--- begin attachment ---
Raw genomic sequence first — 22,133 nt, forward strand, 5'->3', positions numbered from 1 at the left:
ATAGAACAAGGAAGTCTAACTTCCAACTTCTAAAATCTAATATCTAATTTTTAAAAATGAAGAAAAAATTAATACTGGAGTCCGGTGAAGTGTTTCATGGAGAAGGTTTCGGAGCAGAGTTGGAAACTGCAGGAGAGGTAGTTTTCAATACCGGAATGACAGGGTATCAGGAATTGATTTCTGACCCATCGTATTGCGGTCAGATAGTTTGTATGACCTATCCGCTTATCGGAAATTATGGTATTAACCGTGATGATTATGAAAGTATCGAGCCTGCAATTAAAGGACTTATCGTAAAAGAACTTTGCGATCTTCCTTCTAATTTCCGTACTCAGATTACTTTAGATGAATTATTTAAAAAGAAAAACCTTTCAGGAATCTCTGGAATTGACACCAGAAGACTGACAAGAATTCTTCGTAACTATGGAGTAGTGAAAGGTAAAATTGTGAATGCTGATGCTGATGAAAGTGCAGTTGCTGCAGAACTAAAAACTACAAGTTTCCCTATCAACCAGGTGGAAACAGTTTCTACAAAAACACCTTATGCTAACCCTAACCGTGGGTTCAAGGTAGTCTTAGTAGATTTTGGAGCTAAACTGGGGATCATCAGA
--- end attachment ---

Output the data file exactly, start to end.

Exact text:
Raw genomic sequence first — 22,133 nt, forward strand, 5'->3', positions numbered from 1 at the left:
ATAGAACAAGGAAGTCTAACTTCCAACTTCTAAAATCTAATATCTAATTTTTAAAAATGAAGAAAAAATTAATACTGGAGTCCGGTGAAGTGTTTCATGGAGAAGGTTTCGGAGCAGAGTTGGAAACTGCAGGAGAGGTAGTTTTCAATACCGGAATGACAGGGTATCAGGAATTGATTTCTGACCCATCGTATTGCGGTCAGATAGTTTGTATGACCTATCCGCTTATCGGAAATTATGGTATTAACCGTGATGATTATGAAAGTATCGAGCCTGCAATTAAAGGACTTATCGTAAAAGAACTTTGCGATCTTCCTTCTAATTTCCGTACTCAGATTACTTTAGATGAATTATTTAAAAAGAAAAACCTTTCAGGAATCTCTGGAATTGACACCAGAAGACTGACAAGAATTCTTCGTAACTATGGAGTAGTGAAAGGTAAAATTGTGAATGCTGATGCTGATGAAAGTGCAGTTGCTGCAGAACTAAAAACTACAAGTTTCCCTATCAACCAGGTGGAAACAGTTTCTACAAAAACACCTTATGCTAACCCTAACCGTGGGTTCAAGGTAGTCTTAGTAGATTTTGGAGCTAAACTGGGGATCATCAGA